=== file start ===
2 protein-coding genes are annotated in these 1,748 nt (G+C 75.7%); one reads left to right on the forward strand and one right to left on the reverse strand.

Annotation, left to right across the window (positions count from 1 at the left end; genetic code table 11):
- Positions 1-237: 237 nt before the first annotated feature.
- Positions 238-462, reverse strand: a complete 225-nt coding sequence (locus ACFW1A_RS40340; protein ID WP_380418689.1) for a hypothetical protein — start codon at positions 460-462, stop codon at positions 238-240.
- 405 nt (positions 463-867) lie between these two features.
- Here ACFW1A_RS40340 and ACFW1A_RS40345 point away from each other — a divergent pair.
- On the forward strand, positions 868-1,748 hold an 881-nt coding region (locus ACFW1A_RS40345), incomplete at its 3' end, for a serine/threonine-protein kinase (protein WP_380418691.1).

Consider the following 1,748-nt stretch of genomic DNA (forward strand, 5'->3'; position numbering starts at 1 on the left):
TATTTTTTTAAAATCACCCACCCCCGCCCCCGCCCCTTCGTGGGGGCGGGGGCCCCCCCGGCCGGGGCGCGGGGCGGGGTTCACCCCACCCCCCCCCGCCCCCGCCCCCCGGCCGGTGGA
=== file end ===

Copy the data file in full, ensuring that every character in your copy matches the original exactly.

2 protein-coding genes are annotated in these 1,748 nt (G+C 75.7%); one reads left to right on the forward strand and one right to left on the reverse strand.

Annotation, left to right across the window (positions count from 1 at the left end; genetic code table 11):
- Positions 1-237: 237 nt before the first annotated feature.
- Positions 238-462, reverse strand: a complete 225-nt coding sequence (locus ACFW1A_RS40340; protein ID WP_380418689.1) for a hypothetical protein — start codon at positions 460-462, stop codon at positions 238-240.
- 405 nt (positions 463-867) lie between these two features.
- Here ACFW1A_RS40340 and ACFW1A_RS40345 point away from each other — a divergent pair.
- On the forward strand, positions 868-1,748 hold an 881-nt coding region (locus ACFW1A_RS40345), incomplete at its 3' end, for a serine/threonine-protein kinase (protein WP_380418691.1).

Consider the following 1,748-nt stretch of genomic DNA (forward strand, 5'->3'; position numbering starts at 1 on the left):
TATTTTTTTAAAATCACCCACCCCCGCCCCCGCCCCTTCGTGGGGGCGGGGGCCCCCCCGGCCGGGGCGCGGGGCGGGGTTCACCCCACCCCCCCCCGCCCCCGCCCCCCGGCCGGTGGA